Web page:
Congestive Heart Failure (CHF) Nursing Care Plan
The nursing care plan for Congestive Heart Failure (CHF) should focus on assessment, diagnosis, interventions, patient education, and more – all designed to help you provide the highest quality of care for your CHF patients.
- Patient’s description of symptoms
- activity level
- diet/nutrition status.
- Vital signs
- physical examination findings.
CHF Nursing Diagnosis
- Decreased cardiac output
- Activity intolerance
- Excess fluid volume
- Risk for impaired skin integrity
- Ineffective tissue perfusion
- Ineffective breathing pattern
- Impaired gas exchange
Nursing Interventions for Heart Failure
1) Monitor for signs of respiratory distress
- Provide pulmonary hygiene as needed
- Administer oxygen as prescribed
- Keep the head of the bed elevated
- Monitor ABG values.
2) Monitor heart rate and rhythm
Assess for signs of volume overload
Weigh daily to assess fluid retention
Monitor intake and output.
3) Restrict sodium intake
- Encourage the patient to follow a strict low-sodium diet
- Provide education about salt substitutes
- Teach the patient to read food labels.
4) Strict intake and output (I&O’s)
- Monitor for signs of fluid overload
- Encourage the patient to drink enough fluids
- Discourage excessive salt, sugar, and alcohol intake.
5) Monitor swelling/edema
Check extremities daily for swelling/edema
Encourage the patient to elevate lower extremities periodically
Apply external compression garments.
6) Monitor laboratory values
- creatinine levels.
7) Monitor for signs of altered cardiac output
8) Evaluate fluid status:
- Check for signs of dehydration or fluid overload
- Monitor daily weights.
10) Administer prescribed medications which may include:
- Iron and folic acid supplements
11) Educate patient and family members about lifestyle changes:
- Smoking cessation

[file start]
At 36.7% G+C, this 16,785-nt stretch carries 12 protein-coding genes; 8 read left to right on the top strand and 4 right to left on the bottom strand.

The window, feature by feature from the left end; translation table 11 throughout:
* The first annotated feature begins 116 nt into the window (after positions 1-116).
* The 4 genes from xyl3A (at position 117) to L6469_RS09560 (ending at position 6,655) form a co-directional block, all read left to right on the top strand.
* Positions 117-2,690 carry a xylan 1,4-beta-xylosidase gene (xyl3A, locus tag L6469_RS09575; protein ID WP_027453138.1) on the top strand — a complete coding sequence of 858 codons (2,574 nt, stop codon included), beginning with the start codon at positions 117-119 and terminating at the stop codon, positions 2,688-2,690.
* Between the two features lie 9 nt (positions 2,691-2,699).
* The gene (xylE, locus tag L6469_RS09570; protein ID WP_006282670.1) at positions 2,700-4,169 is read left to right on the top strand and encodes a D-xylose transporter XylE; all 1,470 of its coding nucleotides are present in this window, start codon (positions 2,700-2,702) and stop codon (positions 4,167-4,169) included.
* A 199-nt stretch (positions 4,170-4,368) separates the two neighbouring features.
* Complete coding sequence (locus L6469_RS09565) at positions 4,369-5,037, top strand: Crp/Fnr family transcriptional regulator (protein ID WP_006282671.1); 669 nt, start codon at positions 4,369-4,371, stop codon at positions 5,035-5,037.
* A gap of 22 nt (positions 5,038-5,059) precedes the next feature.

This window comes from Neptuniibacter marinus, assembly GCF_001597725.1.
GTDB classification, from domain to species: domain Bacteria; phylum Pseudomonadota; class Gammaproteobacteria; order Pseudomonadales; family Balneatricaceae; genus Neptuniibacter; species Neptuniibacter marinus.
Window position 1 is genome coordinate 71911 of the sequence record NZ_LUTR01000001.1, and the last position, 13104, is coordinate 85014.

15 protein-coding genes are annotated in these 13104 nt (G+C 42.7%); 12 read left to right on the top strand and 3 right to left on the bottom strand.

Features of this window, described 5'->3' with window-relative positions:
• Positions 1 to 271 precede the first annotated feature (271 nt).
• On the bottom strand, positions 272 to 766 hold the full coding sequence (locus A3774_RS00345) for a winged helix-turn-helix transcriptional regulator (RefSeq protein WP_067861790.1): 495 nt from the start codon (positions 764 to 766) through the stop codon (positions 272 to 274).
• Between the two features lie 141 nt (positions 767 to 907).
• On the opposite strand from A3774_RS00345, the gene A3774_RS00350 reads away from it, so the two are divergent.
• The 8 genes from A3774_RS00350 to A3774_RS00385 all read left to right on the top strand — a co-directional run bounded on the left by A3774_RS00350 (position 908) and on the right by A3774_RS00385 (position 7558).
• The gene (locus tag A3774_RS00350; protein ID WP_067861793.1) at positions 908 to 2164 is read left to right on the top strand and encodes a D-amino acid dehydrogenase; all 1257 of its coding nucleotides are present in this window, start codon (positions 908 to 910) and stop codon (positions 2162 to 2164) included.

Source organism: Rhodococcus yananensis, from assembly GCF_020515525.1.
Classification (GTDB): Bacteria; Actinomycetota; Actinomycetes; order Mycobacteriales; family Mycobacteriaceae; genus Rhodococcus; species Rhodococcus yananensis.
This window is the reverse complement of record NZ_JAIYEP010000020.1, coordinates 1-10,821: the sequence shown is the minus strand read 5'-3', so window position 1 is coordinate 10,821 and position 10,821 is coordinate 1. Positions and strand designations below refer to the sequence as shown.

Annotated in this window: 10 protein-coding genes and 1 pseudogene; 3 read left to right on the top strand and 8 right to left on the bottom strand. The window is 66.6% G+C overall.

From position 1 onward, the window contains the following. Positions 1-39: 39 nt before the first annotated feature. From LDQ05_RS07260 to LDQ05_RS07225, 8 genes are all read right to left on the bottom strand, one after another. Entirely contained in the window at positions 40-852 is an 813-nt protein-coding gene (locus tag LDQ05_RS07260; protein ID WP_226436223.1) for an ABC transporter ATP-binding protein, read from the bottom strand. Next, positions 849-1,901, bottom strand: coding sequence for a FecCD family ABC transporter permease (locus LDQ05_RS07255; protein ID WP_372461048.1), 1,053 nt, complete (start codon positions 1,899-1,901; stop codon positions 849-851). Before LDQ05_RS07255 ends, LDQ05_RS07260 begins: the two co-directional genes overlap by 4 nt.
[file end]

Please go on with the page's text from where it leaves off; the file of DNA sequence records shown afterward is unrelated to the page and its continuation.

- Reduction of salt intake
- Low-fat diet
- Regular exercise.
Other Interventions include:
- Encourage gradual increases in activity level as tolerated
- Provide emotional and psychological support.
- Refer for cardiac rehabilitation if indicated.
- Monitor ankle circumference, which can indicate fluid retention.
- Encourage proper foot care to prevent skin breakdown due to edema.
- Document the patient’s response to interventions and treatments
- Record any changes in vital signs
- Document all medications given, including dosages, route, time, and date.
- Note any environmental factors that may be contributing to symptoms (e.g., stress, pollution)
- Assess the patient’s understanding of the disease process and help with self-care management.
- Record subjective and objective information related to the patient’s condition.
- Document patient/family teaching sessions.
Discharge and Home Healthcare Guidelines
- PREVENTION: To avoid exacerbation, educating the patient and their family about monitoring for any heightened shortness of breath or edema is essential. They should be instructed to restrict fluid intake to 2-2.5 liters daily and reduce sodium consumption according to the doctor’s orders. It is also necessary for them to check their daily weights and report any weight gain of more than four pounds within two days.
- MEDICATIONS: Make sure the patient and their family know all medicines, their purpose, dosage, route, potential side effects, and any regular laboratory tests required for drugs like digoxin.
- COMPLICATIONS OF HF: Inform the patient to seek emergency help in case of sudden breathlessness or chest pain that does not subside with rest.
Heart failure nursing diagnosis and interventions should be tailored to patients’ needs to provide the best care. By closely monitoring signs and symptoms, providing education about lifestyle changes, administering medications as prescribed, and providing emotional and psychological support, nurses can help their patients manage heart failure. Nurses must stay up-to-date on current treatments and protocols to ensure they provide the highest quality of care for their patients.
Mrs. Marie Brown has been a registered nurse for over 25 years. She began her nursing career at a Level I Trauma Center in downtown Chicago, Illinois. There she worked in the Emergency Department and on the Surgical Intensive Care Unit. After several years, she moved to the Midwest and continued her nursing career in a critical care setting. For the last 10 years of her nursing career, Mrs. Brown worked as a flight nurse with an air ambulance service. During this time, she cared for patients throughout the United States.